The ear is made up of three sections: the outer ear, middle ear and inner ear. Each of these areas is susceptible to infections, which can be painful. Young children have a greater tendency to get earaches. While most ear pain resolves itself in a matter of days, you should get a physical examination to understand the type of infection, prevent it from spreading and obtain treatment to help alleviate the pain.

Outer Ear Infection (Otitis Externa)

Also known as Swimmer's Ear, outer ear infections result from an inflammation, often bacterial, in the outer ear. Generally, they happen when water, sand or dirt gets into the ear canal. Moisture in the air or swimming makes the ear more susceptible to this type of ear infection. Symptoms include: severe pain, itching, redness and swelling in the outer ear. There also may be some fluid drainage. Often the pain is worse when chewing or when you pull on the ear. To reduce pain and prevent other long-term effects on the ear, be sure to see a doctor. Complications from untreated otitis externa may include hearing loss, recurring ear infections and bone and cartilage damage. Typically, your doctor will prescribe eardrops that block bacterial growth. In more severe cases, your doctor may also prescribe an antibiotic and pain medication. Most outer ear infections resolve in seven to 10 days.

Middle Ear Infection (Otitis Media)

Middle ear infections can be caused by either bacterial or viral infection. These infections may be triggered by airborne or foodborne allergies, infections elsewhere in the body, nutritional deficiencies or a blocked Eustachian tube. In chronic cases, a thick, glue-like fluid may be discharged from the middle ear. Treatment is contingent on the cause of the infection and ranges from analgesic eardrops, medications to the surgical insertion of a tube to drain fluid from the middle ear or an adenoidectomy.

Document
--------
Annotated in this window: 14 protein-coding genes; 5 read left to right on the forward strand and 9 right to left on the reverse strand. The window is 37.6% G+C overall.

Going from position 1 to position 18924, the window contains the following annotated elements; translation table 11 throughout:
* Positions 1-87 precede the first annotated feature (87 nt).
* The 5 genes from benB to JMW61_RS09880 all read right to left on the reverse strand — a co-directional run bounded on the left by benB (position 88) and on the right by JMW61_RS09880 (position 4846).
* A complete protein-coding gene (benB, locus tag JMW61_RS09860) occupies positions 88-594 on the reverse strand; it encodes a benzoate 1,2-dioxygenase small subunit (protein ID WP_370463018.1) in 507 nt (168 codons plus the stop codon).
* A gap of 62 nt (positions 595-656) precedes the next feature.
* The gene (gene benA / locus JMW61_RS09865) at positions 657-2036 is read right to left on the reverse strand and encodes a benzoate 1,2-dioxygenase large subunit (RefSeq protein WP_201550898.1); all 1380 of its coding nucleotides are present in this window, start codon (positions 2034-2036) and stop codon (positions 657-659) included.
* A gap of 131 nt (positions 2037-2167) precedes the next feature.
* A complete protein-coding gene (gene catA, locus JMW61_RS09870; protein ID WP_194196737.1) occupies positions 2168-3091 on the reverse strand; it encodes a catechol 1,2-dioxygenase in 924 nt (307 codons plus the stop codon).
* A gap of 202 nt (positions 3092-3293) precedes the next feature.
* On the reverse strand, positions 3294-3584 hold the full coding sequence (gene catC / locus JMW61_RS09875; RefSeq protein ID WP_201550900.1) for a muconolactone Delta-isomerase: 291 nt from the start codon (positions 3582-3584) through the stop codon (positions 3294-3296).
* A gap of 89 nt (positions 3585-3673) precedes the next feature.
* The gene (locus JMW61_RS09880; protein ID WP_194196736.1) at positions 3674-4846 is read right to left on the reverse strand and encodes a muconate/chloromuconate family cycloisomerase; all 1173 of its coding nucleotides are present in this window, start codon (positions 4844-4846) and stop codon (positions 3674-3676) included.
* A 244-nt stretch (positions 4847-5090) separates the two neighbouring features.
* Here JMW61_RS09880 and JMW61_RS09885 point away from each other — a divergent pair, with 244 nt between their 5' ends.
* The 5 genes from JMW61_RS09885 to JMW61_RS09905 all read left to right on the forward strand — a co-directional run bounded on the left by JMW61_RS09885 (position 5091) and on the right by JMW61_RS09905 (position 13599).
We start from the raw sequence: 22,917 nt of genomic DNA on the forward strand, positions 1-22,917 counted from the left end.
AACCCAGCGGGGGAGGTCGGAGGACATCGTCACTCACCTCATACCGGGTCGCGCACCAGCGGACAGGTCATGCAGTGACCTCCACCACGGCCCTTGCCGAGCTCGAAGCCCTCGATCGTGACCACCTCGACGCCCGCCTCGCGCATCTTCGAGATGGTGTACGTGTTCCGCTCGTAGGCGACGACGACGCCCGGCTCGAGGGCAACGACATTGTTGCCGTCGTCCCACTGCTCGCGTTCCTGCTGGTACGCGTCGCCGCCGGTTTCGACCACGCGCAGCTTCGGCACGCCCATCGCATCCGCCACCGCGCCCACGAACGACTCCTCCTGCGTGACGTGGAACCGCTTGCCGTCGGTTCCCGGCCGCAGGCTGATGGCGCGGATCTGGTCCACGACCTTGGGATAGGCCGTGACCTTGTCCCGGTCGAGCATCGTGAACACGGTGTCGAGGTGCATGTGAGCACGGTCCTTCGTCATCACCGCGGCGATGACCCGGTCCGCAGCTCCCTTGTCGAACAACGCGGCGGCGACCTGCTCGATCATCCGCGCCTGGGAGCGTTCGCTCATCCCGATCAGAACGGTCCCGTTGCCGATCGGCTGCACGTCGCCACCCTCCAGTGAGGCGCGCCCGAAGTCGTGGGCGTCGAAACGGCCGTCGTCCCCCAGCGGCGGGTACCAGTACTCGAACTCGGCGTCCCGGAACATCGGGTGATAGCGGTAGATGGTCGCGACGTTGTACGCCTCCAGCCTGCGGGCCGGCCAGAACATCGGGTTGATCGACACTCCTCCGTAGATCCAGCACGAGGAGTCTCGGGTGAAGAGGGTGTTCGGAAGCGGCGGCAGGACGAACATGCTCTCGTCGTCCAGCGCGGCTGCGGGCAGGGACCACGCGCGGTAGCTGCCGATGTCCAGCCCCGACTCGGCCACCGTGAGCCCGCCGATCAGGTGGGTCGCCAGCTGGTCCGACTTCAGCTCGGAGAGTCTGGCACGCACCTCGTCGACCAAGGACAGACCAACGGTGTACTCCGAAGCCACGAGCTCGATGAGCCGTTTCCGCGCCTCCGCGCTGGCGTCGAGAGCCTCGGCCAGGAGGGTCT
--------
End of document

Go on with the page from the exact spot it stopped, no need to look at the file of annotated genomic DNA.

Inner Ear Infection (Otitis Interna)

Also known as labyrinthitis, inner ear infections are most commonly caused by other infections in the body, particularly sinus, throat or tooth infections. Symptoms include dizziness, fever, nausea, vomiting, hearing loss and tinnitus. Always seek medical attention if you think you may have an inner ear infection.

If you suspect you or your child may have an ear infection, please contact our office and schedule an appointment with one of our otolaryngologists.


Hearing loss has a lot of different causes and manifestations. It can be sudden or gradual. It can occur in one ear or both ears. It can be temporary or permanent. It happens to people of all ages and is associated with the aging process. Before discussing causes and treatments for hearing loss, it is important to understand how hearing works.

How We Hear

There are three sections of the ear: the outer ear, middle ear and inner ear. Each section helps move sound through the process of hearing. When a sound occurs, the outer ear feeds it through the ear canal to the eardrum. The noise causes the eardrum to vibrate. This, in turn, causes three little bones inside the middle ear (malleus, incus, stapes) to move. That movement travels into the inner ear (cochlea), where it makes tiny little hairs move in a fluid. These hairs convert the movement to auditory signals, which are then transmitted to the brain to register the sound.

Causes of Hearing Loss

Hearing loss occurs when sound is blocked in any of the three areas of the ear. The most common cause of hearing loss — and one of the most preventable — is exposure to loud noises. Infections, both of the ear or elsewhere in the body, are also a major contributor to hearing loss.

  • In the Outer Ear: Earwax build-up, infections that cause swelling, a growth in the ear canal, injury or birth defects can restrict hearing in the outer ear.